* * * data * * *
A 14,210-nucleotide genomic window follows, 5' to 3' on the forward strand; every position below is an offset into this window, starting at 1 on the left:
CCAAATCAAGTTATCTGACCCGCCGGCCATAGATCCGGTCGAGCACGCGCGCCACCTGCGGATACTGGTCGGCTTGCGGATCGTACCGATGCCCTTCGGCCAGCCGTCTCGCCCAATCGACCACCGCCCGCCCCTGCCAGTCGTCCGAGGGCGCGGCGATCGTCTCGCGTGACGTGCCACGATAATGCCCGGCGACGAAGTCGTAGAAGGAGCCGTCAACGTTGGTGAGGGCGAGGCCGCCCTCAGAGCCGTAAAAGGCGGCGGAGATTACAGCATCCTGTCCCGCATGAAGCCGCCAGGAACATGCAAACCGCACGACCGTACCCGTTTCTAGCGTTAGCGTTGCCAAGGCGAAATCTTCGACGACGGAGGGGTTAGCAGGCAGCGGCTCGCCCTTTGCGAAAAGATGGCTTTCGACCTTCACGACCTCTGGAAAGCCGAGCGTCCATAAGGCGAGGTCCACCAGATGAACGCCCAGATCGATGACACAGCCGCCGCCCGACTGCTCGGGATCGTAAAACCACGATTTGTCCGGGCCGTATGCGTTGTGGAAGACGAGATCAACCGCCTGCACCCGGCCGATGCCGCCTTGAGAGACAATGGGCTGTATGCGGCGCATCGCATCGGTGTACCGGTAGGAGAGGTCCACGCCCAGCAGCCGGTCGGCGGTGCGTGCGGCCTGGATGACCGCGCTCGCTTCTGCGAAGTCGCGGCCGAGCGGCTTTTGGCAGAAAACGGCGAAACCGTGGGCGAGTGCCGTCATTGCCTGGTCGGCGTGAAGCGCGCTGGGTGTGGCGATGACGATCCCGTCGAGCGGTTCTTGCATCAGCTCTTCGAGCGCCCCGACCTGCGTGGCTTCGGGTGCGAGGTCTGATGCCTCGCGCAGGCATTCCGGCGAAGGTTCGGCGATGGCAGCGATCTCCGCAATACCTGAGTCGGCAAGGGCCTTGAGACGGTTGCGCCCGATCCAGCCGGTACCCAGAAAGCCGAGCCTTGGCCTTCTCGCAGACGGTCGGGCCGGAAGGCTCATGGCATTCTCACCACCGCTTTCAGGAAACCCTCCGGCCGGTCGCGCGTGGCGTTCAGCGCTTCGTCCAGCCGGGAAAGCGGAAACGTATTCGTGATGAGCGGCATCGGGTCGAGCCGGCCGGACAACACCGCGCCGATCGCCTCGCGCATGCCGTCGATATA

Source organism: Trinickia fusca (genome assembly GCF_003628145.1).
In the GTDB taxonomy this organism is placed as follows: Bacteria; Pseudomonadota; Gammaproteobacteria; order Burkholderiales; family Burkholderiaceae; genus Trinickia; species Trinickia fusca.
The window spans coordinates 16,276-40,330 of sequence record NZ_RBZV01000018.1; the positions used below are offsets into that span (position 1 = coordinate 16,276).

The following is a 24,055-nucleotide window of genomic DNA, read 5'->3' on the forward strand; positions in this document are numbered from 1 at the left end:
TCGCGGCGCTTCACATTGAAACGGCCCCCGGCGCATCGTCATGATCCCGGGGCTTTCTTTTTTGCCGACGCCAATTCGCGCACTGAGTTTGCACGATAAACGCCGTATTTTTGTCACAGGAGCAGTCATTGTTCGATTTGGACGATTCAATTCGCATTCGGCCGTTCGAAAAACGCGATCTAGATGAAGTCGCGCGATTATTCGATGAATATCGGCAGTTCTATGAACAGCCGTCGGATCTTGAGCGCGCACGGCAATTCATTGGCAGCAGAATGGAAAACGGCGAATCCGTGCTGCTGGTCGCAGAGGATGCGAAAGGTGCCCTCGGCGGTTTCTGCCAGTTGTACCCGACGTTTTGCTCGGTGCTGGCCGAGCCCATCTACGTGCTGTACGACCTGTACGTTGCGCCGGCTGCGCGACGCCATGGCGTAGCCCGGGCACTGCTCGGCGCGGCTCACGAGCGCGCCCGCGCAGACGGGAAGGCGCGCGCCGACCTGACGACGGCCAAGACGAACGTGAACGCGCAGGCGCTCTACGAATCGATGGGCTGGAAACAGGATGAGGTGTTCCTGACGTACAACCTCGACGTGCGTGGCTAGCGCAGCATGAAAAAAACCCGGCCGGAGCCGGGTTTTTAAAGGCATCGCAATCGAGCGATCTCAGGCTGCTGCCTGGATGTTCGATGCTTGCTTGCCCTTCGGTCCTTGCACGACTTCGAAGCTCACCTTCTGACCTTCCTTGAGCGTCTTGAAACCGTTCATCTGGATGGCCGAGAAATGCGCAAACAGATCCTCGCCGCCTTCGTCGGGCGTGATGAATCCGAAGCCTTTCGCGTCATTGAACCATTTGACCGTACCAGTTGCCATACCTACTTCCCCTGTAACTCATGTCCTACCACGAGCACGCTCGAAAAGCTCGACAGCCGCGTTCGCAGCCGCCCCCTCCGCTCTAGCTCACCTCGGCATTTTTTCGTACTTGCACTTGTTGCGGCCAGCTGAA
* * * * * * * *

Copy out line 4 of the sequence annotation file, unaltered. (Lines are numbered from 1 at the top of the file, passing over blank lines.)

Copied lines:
In the GTDB taxonomy this organism is placed as follows: Bacteria; Pseudomonadota; Gammaproteobacteria; order Burkholderiales; family Burkholderiaceae; genus Trinickia; species Trinickia fusca.